Computing details top

Data collection: APEX2 (Bruker, 2004); cell refinement: SAINT (Bruker, 2004); data reduction: SAINT (Bruker, 2004); program(s) used to solve structure: SHELXS97 (Sheldrick, 2008); program(s) used to refine structure: SHELXL97 (Sheldrick, 2008); molecular graphics: XtalDraw (Downs & Hall-Wallace, 2003); software used to prepare material for publication: publCIF (Westrip, 2010).

Figures top
[Figure 1] Fig. 1. Crystal structure of lotharmeyerite. The large green and small blue spheres represent Ca and H atoms, respectively. The yellow octahedra and red tetrahedra represent MO4(H2O,OH)2 and AsO4 groups.
calcium bis(zinc/manganese) bis(arsenate) bis(hydroxide/hydrate) top
Crystal data top
Ca(Zn·Mn)2(AsO4)2(H2O·OH)2F(000) = 448
Mr = 474.14Dx = 4.186 Mg m3
Monoclinic, C2/mMo Kα radiation, λ = 0.71073 Å
Hall symbol: -C 2yCell parameters from 1568 reflections
a = 9.0727 (6) Åθ = 4.0–29.5°
b = 6.2530 (4) ŵ = 14.38 mm1
c = 7.4150 (5) ÅT = 293 K
β = 116.739 (4)°Cube, brown
V = 375.68 (4) Å30.06 × 0.05 × 0.05 mm
Z = 2
Data collection top
Bruker APEXII CCD area-detector
diffractometer
739 independent reflections
Radiation source: fine-focus sealed tube659 reflections with I > 2σ(I)
graphiteRint = 0.022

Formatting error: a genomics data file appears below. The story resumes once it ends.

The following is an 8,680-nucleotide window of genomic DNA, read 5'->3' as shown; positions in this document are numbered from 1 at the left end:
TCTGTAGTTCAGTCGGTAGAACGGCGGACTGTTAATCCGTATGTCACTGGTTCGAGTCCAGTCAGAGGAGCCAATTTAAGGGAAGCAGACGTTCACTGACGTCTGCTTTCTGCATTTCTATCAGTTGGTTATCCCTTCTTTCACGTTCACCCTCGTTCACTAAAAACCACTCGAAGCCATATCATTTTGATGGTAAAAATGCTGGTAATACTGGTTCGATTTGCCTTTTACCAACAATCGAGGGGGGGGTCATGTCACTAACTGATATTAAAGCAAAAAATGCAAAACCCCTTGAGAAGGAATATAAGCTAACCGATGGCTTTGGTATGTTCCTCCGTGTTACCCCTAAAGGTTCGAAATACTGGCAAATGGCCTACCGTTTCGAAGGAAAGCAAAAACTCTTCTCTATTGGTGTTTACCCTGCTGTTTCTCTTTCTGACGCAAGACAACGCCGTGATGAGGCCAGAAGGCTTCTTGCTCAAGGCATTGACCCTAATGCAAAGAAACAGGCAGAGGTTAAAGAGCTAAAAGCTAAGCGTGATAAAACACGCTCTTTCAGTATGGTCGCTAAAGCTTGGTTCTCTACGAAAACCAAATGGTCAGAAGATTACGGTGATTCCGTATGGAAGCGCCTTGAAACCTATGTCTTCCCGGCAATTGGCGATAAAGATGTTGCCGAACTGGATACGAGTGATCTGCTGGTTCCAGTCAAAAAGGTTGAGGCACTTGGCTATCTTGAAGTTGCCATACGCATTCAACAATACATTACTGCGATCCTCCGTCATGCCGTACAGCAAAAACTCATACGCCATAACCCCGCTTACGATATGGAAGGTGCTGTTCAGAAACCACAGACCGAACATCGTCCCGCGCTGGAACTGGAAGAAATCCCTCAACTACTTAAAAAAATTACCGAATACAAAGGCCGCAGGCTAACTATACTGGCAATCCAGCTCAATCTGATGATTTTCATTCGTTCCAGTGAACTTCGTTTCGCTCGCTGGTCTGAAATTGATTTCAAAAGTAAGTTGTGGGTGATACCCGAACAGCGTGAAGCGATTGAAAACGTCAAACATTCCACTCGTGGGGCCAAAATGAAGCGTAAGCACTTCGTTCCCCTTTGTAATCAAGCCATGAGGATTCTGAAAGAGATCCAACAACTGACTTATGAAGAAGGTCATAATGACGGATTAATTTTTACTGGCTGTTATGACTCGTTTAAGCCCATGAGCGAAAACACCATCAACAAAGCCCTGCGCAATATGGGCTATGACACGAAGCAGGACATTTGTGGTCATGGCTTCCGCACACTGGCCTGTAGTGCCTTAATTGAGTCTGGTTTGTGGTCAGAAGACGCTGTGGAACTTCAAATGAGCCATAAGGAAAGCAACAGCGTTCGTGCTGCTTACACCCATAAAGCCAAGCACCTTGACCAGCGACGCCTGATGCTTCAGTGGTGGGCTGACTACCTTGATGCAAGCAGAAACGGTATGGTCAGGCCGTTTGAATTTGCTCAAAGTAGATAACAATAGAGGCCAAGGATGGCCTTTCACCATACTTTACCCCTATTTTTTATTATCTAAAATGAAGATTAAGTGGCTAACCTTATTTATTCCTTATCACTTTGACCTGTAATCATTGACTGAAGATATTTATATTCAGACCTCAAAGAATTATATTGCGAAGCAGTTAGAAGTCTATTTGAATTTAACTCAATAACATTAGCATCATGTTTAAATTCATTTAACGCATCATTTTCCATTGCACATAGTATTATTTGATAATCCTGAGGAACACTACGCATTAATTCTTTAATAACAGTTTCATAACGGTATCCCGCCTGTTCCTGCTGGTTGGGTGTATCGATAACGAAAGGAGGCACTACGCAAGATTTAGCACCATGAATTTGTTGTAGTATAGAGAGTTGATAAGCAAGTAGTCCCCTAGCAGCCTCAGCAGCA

φ and ω scanθmax = 32.6°, θmin = 3.1°
Absorption correction: multi-scan
[SADABS (Sheldrick, 2005) and XABS2 (Parkin et al., 1995)]
h = 1313
Tmin = 0.477, Tmax = 0.532k = 89
2512 measured reflectionsl = 118
Refinement top
Refinement on F2Secondary atom site location: difference Fourier map
Least-squares matrix: fullHydrogen site location: difference Fourier map
R[F2 > 2σ(F2)] = 0.019All H-atom parameters refined
wR(F2) = 0.045 w = 1/[σ2(Fo2) + (0.030P)2]
where P = (Fo2 + 2Fc2)/3
S = 0.91(Δ/σ)max < 0.001
739 reflectionsΔρmax = 0.81 e Å3
49 parametersΔρmin = 0.77 e Å3
0 restraintsExtinction correction: SHELXL97 (Sheldrick, 2008), Fc*=kFc[1+0.001xFc2λ3/sin(2θ)]-1/4
Primary atom site location: structure-invariant direct methodsExtinction coefficient: 0
Crystal data top
Ca(Zn·Mn)2(AsO4)2(H2O·OH)2V = 375.68 (4) Å3
Mr = 474.14Z = 2
Monoclinic, C2/mMo Kα radiation
a = 9.0727 (6) ŵ = 14.38 mm1
b = 6.2530 (4) ÅT = 293 K
c = 7.4150 (5) Å0.06 × 0.05 × 0.05 mm
β = 116.739 (4)°
Data collection top
Bruker APEXII CCD area-detector
diffractometer